Friday, September 24, 2004
"I used to envy the bomber pilots, who had automatic pilots in their planes. So, for lack of an automatic, I would take along rubber bands and pieces of string, and I would rig these up on the instrument panel and on the brackets on the side of the cockpit, and I would have them all fixed up so that I could sleep most of the way going up to enemy territory. I would loosen my safety belt and half crawl out of my parachute straps, and then I would doze off.
"Rarely would I have to glance at the altimeter, for I was able to tell by the sound of my engine whether I was going up- or downhill. So, without opening my eyes, I would just reach out and tap the rear string, and everything would sound right and I could doze off again.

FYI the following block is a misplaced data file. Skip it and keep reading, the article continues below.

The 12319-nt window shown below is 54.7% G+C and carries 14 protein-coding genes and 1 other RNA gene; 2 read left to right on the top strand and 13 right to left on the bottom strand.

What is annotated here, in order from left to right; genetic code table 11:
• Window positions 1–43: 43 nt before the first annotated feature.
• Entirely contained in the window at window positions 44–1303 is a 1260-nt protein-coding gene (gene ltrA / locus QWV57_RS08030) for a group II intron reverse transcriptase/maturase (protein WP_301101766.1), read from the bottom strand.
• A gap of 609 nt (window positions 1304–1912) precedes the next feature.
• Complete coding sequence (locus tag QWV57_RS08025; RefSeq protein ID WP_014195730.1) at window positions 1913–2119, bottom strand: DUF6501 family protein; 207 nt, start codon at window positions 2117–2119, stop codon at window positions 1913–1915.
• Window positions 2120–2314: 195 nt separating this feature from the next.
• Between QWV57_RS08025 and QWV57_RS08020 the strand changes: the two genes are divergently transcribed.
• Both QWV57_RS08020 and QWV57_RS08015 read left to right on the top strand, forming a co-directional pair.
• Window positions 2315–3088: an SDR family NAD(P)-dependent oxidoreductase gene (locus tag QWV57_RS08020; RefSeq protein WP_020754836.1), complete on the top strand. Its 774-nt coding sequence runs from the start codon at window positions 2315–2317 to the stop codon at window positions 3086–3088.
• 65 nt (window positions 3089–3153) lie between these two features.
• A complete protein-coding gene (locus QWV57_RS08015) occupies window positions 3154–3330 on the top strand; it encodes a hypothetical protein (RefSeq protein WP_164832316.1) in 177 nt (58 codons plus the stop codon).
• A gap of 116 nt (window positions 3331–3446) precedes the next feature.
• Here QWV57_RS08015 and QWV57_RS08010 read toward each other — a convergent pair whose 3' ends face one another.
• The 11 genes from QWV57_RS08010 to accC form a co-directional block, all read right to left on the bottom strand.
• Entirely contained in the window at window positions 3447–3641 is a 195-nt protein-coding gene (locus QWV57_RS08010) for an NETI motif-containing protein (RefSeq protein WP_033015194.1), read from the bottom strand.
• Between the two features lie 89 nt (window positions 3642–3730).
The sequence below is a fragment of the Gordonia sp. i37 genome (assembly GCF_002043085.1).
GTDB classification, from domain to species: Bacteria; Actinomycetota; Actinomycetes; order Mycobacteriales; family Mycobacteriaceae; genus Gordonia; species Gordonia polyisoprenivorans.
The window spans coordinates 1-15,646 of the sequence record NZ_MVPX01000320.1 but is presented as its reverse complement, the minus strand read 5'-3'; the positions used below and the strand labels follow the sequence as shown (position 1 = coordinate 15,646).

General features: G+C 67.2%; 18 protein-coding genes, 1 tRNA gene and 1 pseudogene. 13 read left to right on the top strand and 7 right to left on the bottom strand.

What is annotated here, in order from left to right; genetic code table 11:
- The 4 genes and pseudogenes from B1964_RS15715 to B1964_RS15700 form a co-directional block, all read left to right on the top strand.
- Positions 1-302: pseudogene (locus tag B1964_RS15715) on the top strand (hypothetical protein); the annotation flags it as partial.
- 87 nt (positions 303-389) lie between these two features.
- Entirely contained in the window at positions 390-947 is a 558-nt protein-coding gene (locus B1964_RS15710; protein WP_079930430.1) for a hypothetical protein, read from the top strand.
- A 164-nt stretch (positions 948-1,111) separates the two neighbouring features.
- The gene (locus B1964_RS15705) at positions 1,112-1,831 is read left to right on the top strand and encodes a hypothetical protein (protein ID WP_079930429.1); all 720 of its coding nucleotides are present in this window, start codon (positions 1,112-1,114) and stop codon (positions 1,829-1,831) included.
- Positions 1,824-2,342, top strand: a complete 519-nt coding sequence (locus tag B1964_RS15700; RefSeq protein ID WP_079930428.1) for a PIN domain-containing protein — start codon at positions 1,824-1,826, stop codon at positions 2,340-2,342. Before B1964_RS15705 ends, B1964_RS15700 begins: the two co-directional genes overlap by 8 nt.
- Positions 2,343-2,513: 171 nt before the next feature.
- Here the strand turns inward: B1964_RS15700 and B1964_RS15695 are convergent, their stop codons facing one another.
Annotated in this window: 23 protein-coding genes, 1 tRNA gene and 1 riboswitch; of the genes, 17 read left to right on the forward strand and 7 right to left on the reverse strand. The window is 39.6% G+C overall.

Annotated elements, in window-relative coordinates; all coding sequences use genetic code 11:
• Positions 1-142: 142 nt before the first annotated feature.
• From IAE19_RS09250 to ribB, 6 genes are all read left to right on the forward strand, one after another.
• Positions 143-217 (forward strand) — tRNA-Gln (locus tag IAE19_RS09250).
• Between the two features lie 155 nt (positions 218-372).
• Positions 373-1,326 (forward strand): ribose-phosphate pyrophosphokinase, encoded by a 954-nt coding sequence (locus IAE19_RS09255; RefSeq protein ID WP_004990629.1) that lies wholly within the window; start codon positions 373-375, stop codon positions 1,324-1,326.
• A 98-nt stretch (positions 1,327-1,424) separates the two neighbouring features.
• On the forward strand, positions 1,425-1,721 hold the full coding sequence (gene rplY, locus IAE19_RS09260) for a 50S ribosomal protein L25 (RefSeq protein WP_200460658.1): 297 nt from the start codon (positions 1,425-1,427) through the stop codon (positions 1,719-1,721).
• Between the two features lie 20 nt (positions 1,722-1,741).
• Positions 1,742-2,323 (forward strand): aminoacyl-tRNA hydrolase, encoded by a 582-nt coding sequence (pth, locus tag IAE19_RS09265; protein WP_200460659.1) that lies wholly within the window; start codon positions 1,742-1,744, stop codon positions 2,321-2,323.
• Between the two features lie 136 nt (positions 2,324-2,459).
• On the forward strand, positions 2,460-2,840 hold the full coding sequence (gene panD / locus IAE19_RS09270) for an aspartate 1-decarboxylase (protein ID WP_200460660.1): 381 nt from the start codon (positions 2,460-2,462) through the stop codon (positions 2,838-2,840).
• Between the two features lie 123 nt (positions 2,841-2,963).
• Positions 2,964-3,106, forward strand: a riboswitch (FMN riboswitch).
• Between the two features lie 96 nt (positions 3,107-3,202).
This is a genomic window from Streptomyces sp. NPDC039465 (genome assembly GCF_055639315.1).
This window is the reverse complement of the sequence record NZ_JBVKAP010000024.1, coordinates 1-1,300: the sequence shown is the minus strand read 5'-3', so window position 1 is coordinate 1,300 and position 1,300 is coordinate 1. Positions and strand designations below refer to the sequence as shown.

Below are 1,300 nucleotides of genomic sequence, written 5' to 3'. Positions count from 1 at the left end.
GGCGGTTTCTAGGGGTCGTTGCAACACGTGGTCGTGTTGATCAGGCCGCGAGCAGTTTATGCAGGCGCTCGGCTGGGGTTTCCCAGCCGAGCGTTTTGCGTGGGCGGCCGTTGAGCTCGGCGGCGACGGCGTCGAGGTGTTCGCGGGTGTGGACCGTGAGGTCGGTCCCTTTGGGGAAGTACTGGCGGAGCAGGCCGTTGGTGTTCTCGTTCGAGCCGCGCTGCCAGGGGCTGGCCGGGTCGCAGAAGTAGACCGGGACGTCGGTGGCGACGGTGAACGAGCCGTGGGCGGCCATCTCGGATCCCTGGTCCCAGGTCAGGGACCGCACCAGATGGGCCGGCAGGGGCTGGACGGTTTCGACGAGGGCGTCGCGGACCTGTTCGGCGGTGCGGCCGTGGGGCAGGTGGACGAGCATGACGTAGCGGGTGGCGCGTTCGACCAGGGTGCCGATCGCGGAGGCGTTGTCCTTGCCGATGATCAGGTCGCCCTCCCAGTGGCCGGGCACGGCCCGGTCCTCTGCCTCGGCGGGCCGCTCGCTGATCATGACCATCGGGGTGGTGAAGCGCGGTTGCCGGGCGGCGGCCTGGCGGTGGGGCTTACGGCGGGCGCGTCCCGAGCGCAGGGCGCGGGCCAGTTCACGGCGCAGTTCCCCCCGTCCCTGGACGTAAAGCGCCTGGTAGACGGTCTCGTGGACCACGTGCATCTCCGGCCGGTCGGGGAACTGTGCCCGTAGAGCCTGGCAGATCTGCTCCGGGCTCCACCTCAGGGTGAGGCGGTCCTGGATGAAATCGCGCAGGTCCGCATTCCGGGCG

"If one wing dropped, I would lurch over to that side, gently tap the rubber band, and when the adjustment was made and I was sitting on an even keel, I would doze off once more."
You might well ask if this is a particularly good idea while flying combat in the Pacific (the sleeping, not the autopilot), and Pappy says when you have a bunch of eagle-eyed youngsters around who can see planes twice as far away as you, who cares. Get your snooze on. From what I have read there was a fair amount of sleeping during combat ops as far back as WWI, and in the Battle of Britain pilots got so exhausted they dozed off in the cockpit with dangerous frequency. Seven or eight missions a day will do that to you.
Pappy was apparently an enthusiastic smoker, and his pilots knew it was go time when they saw him pull back his canopy and toss a butt out.